We’ve forgotten as a society that children are drama factories, and often blow things way out of proportion. Sometimes, those kids express violent thoughts concerning themselves, such as wanting to die. This mom wonders how to handle both her young son’s frustration and his occasional self-harm talk.

I’m not sure when we decided that all expressions of death and dying meant that there was something alarming about our children. Do not misunderstand me—we do need to pay attention to signs that a child who could be depressed.

Q: My 7-year-old son was doing a worksheet at school and made a mistake that he could still see after trying to erase it, so he asked for another worksheet. Since there was a substitute teacher and there weren’t any extra copies, she was unable to give him one. He got very upset and cried and hid under the table until a student went for help. The teacher across the hall finally coaxed him out. She took him into the hall and he began to express deep regret and embarrassment over what just happened. Then he told her he wanted to run into that brick wall over there and kill himself. That, of course, set off a chain of alarms through the school system because “no first grader should be talking of self-harm.” He’s never lost a grandparent or pet, so I’m not sure he knows what death even means. Is there anything I can do?

A: Yes, calm down. He’s a first grader, and apparently, everyone’s forgotten that first graders blurt out inappropriate things all the time. He’s frustrated. He’s embarrassed, so he wants the floor to swallow him up. But instead of saying that, he says the next best thing, “I want to die” and everyone freaks out.

Being 7, he has no clue what that really means—all he probably knows is that he wanted everything to disappear and go back to being “normal” again. When we say, “I could have died of embarrassment,” no one rushes over and tries to get us to a doctor, etc. They understand we’re talking hyperbole. Kids do this All. The. Time. They exaggerate on purpose because everything seems bigger and scarier and funnier to a kid.

I’m not sure when we decided that all expressions of death and dying meant that there was something alarming about our children. Do not misunderstand me—we do need to pay attention to signs that a child who could be depressed. But by all accounts, this was one isolated statement that was taken out of context, then the hand-wringing and the wailing and the gnashing of teeth began.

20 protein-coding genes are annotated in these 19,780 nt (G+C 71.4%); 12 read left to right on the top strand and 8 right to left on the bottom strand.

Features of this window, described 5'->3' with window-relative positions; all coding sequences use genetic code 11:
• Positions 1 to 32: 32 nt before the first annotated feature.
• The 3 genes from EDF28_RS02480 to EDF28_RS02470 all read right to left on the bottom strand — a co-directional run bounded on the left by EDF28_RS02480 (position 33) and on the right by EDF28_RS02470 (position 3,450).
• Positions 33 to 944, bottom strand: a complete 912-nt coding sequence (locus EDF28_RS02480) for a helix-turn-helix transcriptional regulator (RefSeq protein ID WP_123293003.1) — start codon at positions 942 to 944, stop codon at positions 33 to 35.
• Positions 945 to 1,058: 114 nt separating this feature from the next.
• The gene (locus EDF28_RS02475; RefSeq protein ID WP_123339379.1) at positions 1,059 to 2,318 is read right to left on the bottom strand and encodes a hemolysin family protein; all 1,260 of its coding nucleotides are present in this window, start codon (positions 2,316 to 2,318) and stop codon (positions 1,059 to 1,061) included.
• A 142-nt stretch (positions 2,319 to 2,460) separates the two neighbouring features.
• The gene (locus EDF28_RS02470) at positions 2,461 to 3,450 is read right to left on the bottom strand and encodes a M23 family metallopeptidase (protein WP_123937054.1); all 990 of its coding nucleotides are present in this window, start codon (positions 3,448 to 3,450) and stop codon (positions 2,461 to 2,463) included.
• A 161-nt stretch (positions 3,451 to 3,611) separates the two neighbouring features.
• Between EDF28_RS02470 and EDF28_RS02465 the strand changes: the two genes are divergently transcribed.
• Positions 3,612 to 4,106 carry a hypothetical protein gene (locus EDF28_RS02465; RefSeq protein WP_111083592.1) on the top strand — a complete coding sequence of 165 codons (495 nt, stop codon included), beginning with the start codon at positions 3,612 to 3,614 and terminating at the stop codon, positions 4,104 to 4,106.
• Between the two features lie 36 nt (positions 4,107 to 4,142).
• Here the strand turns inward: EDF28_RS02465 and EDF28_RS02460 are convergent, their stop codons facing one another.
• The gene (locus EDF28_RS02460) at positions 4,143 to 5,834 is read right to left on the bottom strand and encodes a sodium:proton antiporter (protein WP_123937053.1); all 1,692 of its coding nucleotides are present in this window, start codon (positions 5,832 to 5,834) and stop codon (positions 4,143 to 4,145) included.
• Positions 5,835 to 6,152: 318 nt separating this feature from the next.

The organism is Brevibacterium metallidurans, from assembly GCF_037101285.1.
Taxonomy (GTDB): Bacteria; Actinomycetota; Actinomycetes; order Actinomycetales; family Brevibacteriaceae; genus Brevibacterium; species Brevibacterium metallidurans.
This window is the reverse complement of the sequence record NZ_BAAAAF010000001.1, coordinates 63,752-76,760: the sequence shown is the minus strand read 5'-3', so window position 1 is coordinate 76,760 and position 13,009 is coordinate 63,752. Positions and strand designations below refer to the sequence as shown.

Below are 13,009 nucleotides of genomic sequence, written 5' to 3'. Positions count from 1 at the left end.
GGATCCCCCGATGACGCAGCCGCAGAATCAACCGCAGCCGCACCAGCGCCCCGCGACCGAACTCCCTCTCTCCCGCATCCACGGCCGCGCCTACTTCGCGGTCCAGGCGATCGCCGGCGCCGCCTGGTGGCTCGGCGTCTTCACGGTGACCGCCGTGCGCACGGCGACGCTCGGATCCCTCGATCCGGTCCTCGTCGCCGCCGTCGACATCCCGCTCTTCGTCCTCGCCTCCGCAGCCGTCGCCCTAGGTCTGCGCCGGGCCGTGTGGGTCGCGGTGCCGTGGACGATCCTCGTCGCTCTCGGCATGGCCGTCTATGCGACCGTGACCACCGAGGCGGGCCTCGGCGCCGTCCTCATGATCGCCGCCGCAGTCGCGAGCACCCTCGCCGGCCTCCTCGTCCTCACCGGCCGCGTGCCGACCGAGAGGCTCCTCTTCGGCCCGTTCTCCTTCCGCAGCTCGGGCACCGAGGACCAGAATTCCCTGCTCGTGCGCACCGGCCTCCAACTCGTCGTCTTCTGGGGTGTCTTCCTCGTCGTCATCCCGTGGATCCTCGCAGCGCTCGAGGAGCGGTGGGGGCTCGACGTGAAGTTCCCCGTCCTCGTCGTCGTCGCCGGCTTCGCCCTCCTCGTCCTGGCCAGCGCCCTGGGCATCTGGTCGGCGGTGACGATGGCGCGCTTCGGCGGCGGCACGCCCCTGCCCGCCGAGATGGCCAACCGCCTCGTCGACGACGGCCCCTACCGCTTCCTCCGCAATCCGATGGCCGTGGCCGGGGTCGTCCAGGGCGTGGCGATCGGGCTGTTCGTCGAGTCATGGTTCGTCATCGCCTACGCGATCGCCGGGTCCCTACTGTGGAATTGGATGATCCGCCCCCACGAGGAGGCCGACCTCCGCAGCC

The real question is how to help your son handle his frustration when things don’t go his way in school, right? When he learns how to roll with not having a fresh worksheet, then he won’t be saying alarming, hyperbolic statements that sends everyone in a tizzy.

Help him learn some calming methods, like deep breathing, counting to 10 in his head (or backwards), putting his head down on his desk for a few minutes to regain control, etc. In my kids’ public elementary school, there’s a chair off to the side called the “Break” chair where kids can go to regain their composure anytime they want. Sometimes, the teacher will direct a child there, but most of the time, kids put themselves into the “break” chair when their emotions get the best of them.

Talk to his teacher about reminding him to use some of these techniques in the classroom. For example, one of my daughters struggled with this kind of frustration in the younger elementary grades, and one technique that helped her was putting her head down on her desk for a few minutes. So I told her teacher she might do that occasionally, and that she would recover faster if the teacher and other students didn’t bother her during that time. It worked, and now, as a sophomore in high school, she’s much better at handling frustrating moments.

I hope that helps ease your mind, and please remember—kids say the darnedest things, but we adults have forgotten how to not take it seriously.